Australian boffins from the University of Queensland have teamed up with beer outfit Foster's to power up a "battery" by brewing waste, Associated Press reports.
The scientists yesterday unveiled the experimental microbial fuel cell at Foster's Yatala brewery near Brisbane. The "complex technology" involved feeds alcohol, starch, and sugar to bacteria which, while enjoying their liquid lunch, produce chemical energy which is converted into electrical output. The cell also produces clean water and "renewable (non-polluting) carbon dioxide".
Professor Jurg Keller, of the university's Advanced Wastewater Management Centre (AWMC) said: "Brewery waste water is a particularly good source because it is very biodegradable...and is highly concentrated, which does help in improving the performance of the cell."
The small-scale prototype has been running at the uni's lab for three months, and the plan now is to produce a full-scale, 660 gallon model with an output of 2kW, due for operational deployment in September. Keller added: "It's not going to make an enormous amount of power - it's primarily a waste water treatment that has the added benefit of creating electricity."
The technology has been developed in association with the University of Ghent, Belgium, backed by a AU$1.3m grant from the Australian Research Council Discovery, AU$140,000 from the Queensland Government's Sustainable Energy Innovation Fund, and further financial support from Foster's.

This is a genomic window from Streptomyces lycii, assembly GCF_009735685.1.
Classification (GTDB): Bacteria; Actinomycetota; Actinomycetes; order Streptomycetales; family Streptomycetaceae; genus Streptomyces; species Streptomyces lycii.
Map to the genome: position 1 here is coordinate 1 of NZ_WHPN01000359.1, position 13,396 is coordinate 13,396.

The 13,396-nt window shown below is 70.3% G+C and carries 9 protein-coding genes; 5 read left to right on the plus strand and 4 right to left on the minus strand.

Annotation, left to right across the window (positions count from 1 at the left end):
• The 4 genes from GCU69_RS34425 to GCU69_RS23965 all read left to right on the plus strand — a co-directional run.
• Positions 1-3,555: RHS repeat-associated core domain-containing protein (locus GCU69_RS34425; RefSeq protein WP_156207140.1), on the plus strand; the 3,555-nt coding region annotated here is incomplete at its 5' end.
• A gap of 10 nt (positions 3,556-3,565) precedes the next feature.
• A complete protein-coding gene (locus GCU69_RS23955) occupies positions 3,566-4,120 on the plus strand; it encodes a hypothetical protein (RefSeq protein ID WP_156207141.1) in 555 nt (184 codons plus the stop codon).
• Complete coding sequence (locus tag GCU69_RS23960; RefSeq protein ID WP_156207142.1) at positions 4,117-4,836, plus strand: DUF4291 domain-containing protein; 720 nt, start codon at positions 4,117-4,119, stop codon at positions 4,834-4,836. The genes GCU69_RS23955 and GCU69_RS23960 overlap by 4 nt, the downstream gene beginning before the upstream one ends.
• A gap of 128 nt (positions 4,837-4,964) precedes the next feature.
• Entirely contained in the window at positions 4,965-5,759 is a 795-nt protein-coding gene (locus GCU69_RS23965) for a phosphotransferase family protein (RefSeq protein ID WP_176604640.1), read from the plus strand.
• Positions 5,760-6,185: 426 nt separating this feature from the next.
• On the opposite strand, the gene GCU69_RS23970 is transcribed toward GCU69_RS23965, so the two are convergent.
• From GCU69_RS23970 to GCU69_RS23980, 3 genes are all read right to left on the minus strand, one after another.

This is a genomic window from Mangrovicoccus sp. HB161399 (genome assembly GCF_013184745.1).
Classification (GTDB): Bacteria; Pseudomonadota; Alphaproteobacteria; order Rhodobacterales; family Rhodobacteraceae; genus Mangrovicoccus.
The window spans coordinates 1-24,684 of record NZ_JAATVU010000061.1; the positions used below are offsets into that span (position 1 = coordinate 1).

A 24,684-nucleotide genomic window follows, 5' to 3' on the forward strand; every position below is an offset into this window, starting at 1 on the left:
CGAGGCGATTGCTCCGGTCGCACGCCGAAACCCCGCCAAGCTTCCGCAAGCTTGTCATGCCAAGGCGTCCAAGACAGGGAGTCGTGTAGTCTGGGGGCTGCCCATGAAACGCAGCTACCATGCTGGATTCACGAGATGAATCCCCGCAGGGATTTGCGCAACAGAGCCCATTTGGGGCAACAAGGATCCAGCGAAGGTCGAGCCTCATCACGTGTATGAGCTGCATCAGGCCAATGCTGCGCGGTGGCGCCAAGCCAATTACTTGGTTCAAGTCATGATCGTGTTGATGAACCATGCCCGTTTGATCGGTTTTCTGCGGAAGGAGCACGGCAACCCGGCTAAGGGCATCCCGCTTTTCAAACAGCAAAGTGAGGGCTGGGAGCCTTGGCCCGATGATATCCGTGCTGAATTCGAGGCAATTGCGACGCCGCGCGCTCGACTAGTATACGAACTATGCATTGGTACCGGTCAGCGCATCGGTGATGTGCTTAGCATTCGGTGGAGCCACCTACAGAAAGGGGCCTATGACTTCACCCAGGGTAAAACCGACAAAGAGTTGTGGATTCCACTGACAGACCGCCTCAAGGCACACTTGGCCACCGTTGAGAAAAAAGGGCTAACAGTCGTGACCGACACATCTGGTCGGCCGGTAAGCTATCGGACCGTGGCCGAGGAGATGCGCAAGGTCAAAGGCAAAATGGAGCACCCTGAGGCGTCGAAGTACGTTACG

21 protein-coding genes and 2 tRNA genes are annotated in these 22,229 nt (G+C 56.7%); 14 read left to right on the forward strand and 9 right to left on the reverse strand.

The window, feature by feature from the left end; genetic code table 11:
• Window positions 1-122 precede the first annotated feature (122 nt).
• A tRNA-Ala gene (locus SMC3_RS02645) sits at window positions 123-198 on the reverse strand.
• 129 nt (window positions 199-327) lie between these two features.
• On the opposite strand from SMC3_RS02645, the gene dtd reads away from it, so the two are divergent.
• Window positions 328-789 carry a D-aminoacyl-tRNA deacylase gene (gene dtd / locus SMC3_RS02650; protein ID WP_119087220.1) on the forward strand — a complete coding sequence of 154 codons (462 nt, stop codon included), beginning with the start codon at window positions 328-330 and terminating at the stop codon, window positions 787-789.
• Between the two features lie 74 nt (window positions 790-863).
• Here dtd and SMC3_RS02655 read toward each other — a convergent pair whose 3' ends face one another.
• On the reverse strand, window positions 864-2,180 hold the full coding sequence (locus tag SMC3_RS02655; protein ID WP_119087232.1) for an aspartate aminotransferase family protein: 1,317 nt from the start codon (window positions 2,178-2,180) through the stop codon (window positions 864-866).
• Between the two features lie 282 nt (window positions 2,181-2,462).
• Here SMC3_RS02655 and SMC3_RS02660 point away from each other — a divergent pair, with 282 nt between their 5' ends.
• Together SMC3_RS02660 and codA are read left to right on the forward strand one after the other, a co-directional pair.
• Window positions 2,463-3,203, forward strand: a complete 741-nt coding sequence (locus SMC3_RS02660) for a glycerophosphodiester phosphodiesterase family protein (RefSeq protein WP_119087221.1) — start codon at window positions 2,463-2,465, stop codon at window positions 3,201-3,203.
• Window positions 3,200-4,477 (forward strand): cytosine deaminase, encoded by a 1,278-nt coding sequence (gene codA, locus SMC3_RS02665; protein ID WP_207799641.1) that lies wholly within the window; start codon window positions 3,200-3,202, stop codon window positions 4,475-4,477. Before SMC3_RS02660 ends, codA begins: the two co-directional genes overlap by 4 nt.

The researchers hope the fuel cell "could be used across a number of food, beverage, and manufacturing industries". AWMC postdoctoral research fellow Dr Korneel Rabaey said: "Energy and water supply are among the biggest challenges we will face in the coming decades. Therefore, we must learn how to diversify our portfolio of fuels - and we must learn to reduce our energy and water usage." ®
We'll save you the trouble of adding the wisecracks. For the record, the average Reg hack consumes around 10 pints of beer a day, producing a continuous average of 1.5kW of heat energy during the work cycle. We're currently working on a system which will substantially reduce our carbon footprint by using the energy output of the Vulture Central Strategy Boutique after a particularly robust wine-bar-based lunchtime brainstorming session to power the email servers. Expect patent applications shortly.